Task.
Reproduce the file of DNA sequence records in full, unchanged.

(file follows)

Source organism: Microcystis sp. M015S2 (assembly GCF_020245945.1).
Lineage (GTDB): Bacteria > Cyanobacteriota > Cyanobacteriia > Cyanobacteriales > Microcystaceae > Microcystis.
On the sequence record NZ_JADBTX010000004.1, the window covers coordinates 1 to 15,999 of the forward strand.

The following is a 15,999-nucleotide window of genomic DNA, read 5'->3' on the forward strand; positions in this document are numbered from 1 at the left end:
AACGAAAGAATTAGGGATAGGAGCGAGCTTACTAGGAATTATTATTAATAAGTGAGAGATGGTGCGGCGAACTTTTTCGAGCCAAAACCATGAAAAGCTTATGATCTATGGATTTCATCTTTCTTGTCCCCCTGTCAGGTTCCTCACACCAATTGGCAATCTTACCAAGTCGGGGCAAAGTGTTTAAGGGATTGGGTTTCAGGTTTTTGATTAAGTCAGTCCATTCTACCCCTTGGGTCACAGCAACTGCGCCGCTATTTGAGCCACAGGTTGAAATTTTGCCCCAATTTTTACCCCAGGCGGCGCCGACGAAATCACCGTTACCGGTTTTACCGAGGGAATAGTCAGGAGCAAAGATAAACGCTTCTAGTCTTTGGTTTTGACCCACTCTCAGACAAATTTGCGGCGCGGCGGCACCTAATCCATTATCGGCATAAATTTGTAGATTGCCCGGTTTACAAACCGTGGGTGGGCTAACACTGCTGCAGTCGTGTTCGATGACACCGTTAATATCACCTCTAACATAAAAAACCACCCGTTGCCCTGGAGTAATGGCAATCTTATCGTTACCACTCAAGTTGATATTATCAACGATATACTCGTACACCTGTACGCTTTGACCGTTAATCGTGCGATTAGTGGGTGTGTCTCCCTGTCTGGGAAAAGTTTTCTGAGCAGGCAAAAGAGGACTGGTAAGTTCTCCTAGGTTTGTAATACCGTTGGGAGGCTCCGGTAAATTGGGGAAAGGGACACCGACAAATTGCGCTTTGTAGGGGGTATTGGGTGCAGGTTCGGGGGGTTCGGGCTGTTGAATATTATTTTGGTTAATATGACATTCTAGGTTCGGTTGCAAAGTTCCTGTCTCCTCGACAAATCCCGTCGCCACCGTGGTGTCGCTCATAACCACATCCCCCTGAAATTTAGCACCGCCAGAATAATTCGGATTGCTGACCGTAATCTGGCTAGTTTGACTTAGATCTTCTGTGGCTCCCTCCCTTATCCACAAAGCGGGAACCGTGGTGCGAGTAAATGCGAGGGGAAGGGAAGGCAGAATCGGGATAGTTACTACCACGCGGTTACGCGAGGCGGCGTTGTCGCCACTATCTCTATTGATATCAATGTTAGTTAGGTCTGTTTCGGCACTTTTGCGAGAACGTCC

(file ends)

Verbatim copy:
Source organism: Microcystis sp. M015S2 (assembly GCF_020245945.1).
Lineage (GTDB): Bacteria > Cyanobacteriota > Cyanobacteriia > Cyanobacteriales > Microcystaceae > Microcystis.
On the sequence record NZ_JADBTX010000004.1, the window covers coordinates 1 to 15,999 of the forward strand.

The following is a 15,999-nucleotide window of genomic DNA, read 5'->3' on the forward strand; positions in this document are numbered from 1 at the left end:
AACGAAAGAATTAGGGATAGGAGCGAGCTTACTAGGAATTATTATTAATAAGTGAGAGATGGTGCGGCGAACTTTTTCGAGCCAAAACCATGAAAAGCTTATGATCTATGGATTTCATCTTTCTTGTCCCCCTGTCAGGTTCCTCACACCAATTGGCAATCTTACCAAGTCGGGGCAAAGTGTTTAAGGGATTGGGTTTCAGGTTTTTGATTAAGTCAGTCCATTCTACCCCTTGGGTCACAGCAACTGCGCCGCTATTTGAGCCACAGGTTGAAATTTTGCCCCAATTTTTACCCCAGGCGGCGCCGACGAAATCACCGTTACCGGTTTTACCGAGGGAATAGTCAGGAGCAAAGATAAACGCTTCTAGTCTTTGGTTTTGACCCACTCTCAGACAAATTTGCGGCGCGGCGGCACCTAATCCATTATCGGCATAAATTTGTAGATTGCCCGGTTTACAAACCGTGGGTGGGCTAACACTGCTGCAGTCGTGTTCGATGACACCGTTAATATCACCTCTAACATAAAAAACCACCCGTTGCCCTGGAGTAATGGCAATCTTATCGTTACCACTCAAGTTGATATTATCAACGATATACTCGTACACCTGTACGCTTTGACCGTTAATCGTGCGATTAGTGGGTGTGTCTCCCTGTCTGGGAAAAGTTTTCTGAGCAGGCAAAAGAGGACTGGTAAGTTCTCCTAGGTTTGTAATACCGTTGGGAGGCTCCGGTAAATTGGGGAAAGGGACACCGACAAATTGCGCTTTGTAGGGGGTATTGGGTGCAGGTTCGGGGGGTTCGGGCTGTTGAATATTATTTTGGTTAATATGACATTCTAGGTTCGGTTGCAAAGTTCCTGTCTCCTCGACAAATCCCGTCGCCACCGTGGTGTCGCTCATAACCACATCCCCCTGAAATTTAGCACCGCCAGAATAATTCGGATTGCTGACCGTAATCTGGCTAGTTTGACTTAGATCTTCTGTGGCTCCCTCCCTTATCCACAAAGCGGGAACCGTGGTGCGAGTAAATGCGAGGGGAAGGGAAGGCAGAATCGGGATAGTTACTACCACGCGGTTACGCGAGGCGGCGTTGTCGCCACTATCTCTATTGATATCAATGTTAGTTAGGTCTGTTTCGGCACTTTTGCGAGAACGTCC